Family Drug Courts in Jeopardy Due to ‘Sanctuary City’ Funding Cuts

Our daily roundup of Texas headlines.

By Becky FogelMarch 31, 2017 12:09 pm

The Standard’s news roundup gives you a quick hit of interesting, sometimes irreverent, and breaking news stories from all over the state.

Last month Governor Greg Abbott cut almost $2 million worth of grants to Travis County over the sheriff’s new immigration policy. That policy limited voluntary cooperation with federal immigration authorities. But the cuts didn’t affect any county programs that have anything to do with immigration.

Brandi Grissom is the Austin Bureau Chief for the Dallas Morning News.

“In fact the cuts primarily targeted programs that prevent people who are veterans or drug addicts from spending time in jail,” Grissom says. 

She said one initiative that took a hit was the Parenting in Recovery program – a family drug court that helps keep kids out of the foster care system.

That program lost $145,000.

“For this program, it meant a lot because it took away their ability to drug screen parents in the program who are trying to get clean and making sure that they’re staying sober while they’re taking care of their kids,” she says. 

Grissom said the first family drug court in Texas was established in San Antonio in 2004 – and these days there’s eight such courts in the state. The Travis County program has kept more than 300 kids out of the foster care system since 2008.

In the last 2 years, family drug courts statewide have received almost $1.4 million from the governor’s office.

“Where this comes into play with the sanctuary cities debate currently going on at the legislature is that all of those programs, all of the funding that comes from the governor’s office to those programs, could be in jeopardy if the sanctuary legislation passes and officials in those counties where the program exists decide not to fully comply with federal immigration laws or in some other way get crosswise with this new sanctuary city law,” she says. “And what that would mean is potentially hundreds of children who are currently kept off the foster care rolls potentially going back on to it.”

The Texas Senate has already approved a bill that would withhold state funding from counties that adopt so-called sanctuary city policies.

You can also listen here to a previous story about how President Trump’s immigration policies could affect the number of children entering the Texas foster care system.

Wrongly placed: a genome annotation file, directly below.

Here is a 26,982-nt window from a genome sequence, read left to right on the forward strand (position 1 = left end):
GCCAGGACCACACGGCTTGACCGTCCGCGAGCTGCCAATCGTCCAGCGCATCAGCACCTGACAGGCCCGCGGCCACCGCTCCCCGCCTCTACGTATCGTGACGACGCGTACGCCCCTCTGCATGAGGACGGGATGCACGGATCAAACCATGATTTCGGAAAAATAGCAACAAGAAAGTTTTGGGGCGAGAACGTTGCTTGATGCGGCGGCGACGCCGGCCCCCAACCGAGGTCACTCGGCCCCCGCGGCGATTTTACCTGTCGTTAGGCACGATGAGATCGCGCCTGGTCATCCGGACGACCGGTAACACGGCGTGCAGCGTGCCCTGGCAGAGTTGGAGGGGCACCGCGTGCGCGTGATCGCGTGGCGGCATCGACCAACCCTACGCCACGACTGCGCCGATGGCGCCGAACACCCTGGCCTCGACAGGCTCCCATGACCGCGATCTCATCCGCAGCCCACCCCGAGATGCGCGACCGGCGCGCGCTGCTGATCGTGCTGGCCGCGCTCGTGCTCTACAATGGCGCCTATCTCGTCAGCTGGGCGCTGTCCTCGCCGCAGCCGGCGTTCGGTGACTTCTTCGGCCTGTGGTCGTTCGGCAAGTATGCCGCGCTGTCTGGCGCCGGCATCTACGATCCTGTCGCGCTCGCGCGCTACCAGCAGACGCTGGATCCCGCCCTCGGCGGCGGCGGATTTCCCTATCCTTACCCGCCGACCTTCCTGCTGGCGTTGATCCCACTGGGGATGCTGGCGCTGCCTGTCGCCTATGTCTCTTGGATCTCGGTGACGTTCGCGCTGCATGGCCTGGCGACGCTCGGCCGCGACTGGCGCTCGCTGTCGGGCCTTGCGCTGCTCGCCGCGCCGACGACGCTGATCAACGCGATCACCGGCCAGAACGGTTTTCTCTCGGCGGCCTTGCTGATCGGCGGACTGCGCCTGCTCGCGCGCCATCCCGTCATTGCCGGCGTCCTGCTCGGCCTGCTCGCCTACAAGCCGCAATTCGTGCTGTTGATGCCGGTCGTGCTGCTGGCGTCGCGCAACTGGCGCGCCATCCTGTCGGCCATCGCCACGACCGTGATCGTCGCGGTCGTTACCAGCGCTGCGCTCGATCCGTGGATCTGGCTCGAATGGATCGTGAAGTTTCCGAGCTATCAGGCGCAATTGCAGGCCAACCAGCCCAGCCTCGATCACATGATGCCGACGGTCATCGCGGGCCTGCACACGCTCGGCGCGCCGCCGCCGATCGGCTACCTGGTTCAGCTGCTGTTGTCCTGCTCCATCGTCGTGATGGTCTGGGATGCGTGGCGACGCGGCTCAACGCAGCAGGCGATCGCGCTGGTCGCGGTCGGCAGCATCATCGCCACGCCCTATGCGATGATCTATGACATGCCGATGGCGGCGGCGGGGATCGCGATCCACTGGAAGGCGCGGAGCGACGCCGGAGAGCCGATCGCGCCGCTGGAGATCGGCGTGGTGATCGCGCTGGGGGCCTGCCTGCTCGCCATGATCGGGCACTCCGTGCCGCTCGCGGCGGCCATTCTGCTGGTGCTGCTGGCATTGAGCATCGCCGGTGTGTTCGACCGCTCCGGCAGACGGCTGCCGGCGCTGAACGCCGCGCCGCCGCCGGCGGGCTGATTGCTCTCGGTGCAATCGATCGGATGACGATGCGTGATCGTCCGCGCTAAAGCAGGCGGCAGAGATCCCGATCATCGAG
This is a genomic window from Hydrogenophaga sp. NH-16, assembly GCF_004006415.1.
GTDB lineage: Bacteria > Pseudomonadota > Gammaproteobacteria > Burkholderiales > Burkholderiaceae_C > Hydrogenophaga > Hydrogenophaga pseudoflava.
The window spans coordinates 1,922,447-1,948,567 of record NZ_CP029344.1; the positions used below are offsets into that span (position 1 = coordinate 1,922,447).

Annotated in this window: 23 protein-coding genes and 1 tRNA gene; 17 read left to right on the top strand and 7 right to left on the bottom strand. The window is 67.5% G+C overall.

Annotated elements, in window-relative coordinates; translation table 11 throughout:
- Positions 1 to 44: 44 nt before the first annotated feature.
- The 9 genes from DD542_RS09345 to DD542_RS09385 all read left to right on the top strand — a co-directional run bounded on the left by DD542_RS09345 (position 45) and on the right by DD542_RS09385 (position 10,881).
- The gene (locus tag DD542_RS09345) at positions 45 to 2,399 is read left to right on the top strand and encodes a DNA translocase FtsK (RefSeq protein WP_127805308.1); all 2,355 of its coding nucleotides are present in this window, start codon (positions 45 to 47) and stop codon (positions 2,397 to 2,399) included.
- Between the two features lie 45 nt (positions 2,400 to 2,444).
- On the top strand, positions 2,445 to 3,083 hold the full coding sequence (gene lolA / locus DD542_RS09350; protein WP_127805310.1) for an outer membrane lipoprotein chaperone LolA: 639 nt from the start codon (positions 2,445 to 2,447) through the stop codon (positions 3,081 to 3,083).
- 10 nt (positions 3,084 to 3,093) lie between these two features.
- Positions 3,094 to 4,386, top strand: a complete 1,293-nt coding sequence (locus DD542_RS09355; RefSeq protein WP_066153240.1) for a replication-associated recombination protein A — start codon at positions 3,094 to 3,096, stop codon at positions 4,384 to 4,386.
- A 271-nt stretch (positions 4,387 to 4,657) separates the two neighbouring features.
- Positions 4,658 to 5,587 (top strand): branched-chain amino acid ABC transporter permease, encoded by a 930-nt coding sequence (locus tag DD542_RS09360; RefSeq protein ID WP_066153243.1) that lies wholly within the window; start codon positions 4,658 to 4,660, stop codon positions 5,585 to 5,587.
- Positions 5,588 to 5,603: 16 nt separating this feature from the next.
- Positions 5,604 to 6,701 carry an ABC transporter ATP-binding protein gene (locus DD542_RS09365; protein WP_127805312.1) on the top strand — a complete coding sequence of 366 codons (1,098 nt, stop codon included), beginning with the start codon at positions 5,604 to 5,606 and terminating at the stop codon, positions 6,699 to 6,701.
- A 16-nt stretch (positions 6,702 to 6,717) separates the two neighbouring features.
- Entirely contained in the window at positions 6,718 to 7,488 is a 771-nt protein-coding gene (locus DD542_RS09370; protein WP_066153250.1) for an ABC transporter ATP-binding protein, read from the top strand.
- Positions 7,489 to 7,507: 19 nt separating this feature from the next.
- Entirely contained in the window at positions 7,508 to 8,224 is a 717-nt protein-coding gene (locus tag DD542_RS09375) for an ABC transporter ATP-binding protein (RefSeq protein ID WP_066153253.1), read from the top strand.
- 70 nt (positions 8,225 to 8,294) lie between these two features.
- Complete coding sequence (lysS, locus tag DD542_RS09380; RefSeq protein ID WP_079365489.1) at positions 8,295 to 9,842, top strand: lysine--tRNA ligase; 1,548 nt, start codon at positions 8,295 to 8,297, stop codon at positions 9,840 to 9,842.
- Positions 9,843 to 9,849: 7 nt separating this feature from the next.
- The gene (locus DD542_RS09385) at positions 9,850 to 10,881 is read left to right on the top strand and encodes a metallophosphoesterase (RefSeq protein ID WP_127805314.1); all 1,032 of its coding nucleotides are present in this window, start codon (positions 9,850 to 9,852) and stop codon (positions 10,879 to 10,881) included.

Move over Rick Perry – another Texan is about to join the Trump Administration. Irving Mayor Beth Van Duyne announced yesterday that she would be working for the White House but said the exact role would be revealed publicly next week.

Van Duyne has served two terms as mayor and drawn attention for what critics have called anti-Muslim statements.

Texas Tech University has a pigeon problem. Richard Stevens with the Lubbock university’s Department of Natural Resources Management says it wasn’t always like this. 

“In 2002 there was no pigeon problem at all,” he says. “We had a few pigeons on campus – nothing like today. And then I started working here in 2014 and there’s just this massive pigeon population with pigeon droppings everywhere.”

He says Texas Tech spends anywhere between $150,000 to $400,000 a year just power-washing campus structures, like the football stadium.  So, it was time to get creative.

“Well, there’s a product on the market called OvoControl and it is specially designed for pigeons,” he says. 

You might have guessed – but yes – this is birth control for pigeons. The idea is to use this method to humanely reduce the pigeon population over time. But even though this product is for pigeons – it hasn’t been tested on a large scale. That’s where Erin Bohoender, a Ph.D. student in the same department as Stevens, comes in.

“And what I’m doing currently is analyzing the abundance on campus, we’re trying to get a good estimate of the abundance so when we start doing the OvoControl we can see how it’s working over time,” Bohoender says. 

She will be helping track how effective birth control is at reducing the invasive bird population. The hope is to see a difference in two to three years.